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What are the SAFe Lean-Agile Principles?

Posted by Adrian M.

Article Rating // 1133 Views // 0 Additional Answers & Comments

Categories: Agile Methods


The Scaled Agile Framework (SAFe), a leading framework for business agility, is based on a set of principles, mostly derived from the lean-agile discipline.  These principles include: 

Take an Economic View

  • Identify the economic trade-offs and make decisions based on economic principles.
  • Consider the full value stream and its operation within the approved budget

Apply Systems Thinking

  • Optimize the whole system, rather than focusing on individual components.
  • Consider the interactions and dependencies among various components of the entire system.

Assume Variability; Preserve Options

  • Embrace uncertainty and variability, and maintain the ability to make decisions at the last responsible moment.
  • Identify multiple requirements and design options for a longer period in the development cycle.

Build Incrementally with Fast, Integrated Learning Cycles

  • Build in small, incremental steps with feedback loops to allow for continuous learning and improvement.
  • Integrate completed code and test frequently to ensure quality.

Base Milestones on Objective Evaluation of Working Systems

  • Base milestones on the achievement of business value and objective evaluation of working systems.
  • Evaluate progress often, throughout the development life cycle.

Make Value Flow Without Interruptions

  • Visualize and limit WIP (work in progress).
  • Reduce batch sizes and manage queue lengths.
  • Minimize handoffs and dependencies.

Apply Cadence, Synchronize with Cross-Domain Planning

  • Aligning development cadence across multiple teams.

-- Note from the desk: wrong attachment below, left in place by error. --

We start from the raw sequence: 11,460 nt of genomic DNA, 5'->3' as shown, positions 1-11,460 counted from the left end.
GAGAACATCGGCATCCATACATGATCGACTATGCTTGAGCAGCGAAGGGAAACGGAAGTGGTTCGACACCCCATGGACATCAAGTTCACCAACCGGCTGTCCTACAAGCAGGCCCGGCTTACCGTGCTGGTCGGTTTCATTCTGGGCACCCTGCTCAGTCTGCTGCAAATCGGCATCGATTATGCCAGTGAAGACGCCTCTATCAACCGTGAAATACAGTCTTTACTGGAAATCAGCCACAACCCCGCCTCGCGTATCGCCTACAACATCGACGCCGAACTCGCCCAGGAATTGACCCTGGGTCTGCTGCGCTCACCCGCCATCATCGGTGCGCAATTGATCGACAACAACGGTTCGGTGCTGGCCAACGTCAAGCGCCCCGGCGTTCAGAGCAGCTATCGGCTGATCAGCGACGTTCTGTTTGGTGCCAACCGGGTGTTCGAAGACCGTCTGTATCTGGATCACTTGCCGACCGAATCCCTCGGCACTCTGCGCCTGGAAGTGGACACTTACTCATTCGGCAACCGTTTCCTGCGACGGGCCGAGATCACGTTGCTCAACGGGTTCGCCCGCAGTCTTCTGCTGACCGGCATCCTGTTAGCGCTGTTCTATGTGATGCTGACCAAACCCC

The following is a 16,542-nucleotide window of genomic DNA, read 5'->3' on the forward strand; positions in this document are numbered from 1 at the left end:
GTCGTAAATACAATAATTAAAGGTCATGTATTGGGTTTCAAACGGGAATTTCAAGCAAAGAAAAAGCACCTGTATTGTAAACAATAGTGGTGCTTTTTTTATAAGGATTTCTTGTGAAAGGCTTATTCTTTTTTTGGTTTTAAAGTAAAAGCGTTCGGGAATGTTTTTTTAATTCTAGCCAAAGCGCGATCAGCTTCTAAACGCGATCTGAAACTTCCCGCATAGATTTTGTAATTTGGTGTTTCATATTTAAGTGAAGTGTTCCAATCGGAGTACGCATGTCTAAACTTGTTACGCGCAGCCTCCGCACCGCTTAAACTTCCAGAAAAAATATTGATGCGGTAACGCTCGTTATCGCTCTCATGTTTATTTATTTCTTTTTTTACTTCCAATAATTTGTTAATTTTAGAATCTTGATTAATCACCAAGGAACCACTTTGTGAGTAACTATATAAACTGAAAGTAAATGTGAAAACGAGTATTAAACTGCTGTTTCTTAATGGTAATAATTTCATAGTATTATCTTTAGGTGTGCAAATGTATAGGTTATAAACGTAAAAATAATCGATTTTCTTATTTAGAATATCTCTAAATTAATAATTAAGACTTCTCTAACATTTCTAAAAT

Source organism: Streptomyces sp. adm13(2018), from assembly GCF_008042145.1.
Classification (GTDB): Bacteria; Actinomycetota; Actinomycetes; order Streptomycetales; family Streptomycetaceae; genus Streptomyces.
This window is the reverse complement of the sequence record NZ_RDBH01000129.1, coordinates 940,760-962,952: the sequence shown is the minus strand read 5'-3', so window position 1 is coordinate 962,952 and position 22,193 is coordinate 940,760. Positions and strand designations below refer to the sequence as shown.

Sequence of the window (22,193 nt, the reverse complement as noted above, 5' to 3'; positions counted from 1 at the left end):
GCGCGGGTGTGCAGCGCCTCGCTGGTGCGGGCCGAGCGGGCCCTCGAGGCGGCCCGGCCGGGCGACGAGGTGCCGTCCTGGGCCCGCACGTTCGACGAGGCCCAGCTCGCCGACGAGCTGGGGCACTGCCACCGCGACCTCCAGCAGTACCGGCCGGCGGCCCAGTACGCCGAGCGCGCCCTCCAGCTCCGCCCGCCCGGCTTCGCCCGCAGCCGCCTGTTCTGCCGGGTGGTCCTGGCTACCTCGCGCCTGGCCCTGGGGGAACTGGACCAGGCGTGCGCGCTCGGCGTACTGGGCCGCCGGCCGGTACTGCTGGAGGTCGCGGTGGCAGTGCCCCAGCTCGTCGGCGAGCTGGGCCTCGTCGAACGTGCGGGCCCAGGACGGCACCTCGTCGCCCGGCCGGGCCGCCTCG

• Provide regular opportunities for cross-domain planning.

Unlock the Intrinsic Motivation of Knowledge Workers

  • Encourage a culture of innovation, collaboration, and ownership.
  • Support the intrinsic motivation of knowledge workers with autonomy, mastery, and purpose.

Decentralize Decision-Making

  • Push decision-making to the lowest level possible, while ensuring role clarity.
  • Allow teams and individuals to make decisions in their areas of expertise.

Organize around Value

  • Form align teams and align them to value streams.
  • Establish technology portfolios and development value streams.



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Do your homework prior to the business analysis interview!

Having an idea of the type of questions you might be asked during a business analyst interview will not only give you confidence but it will also help you to formulate your thoughts and to be better prepared to answer the interview questions you might get during the interview for a business analyst position.  Of course, just memorizing a list of business analyst interview questions will not make you a great business analyst but it might just help you get that next job.



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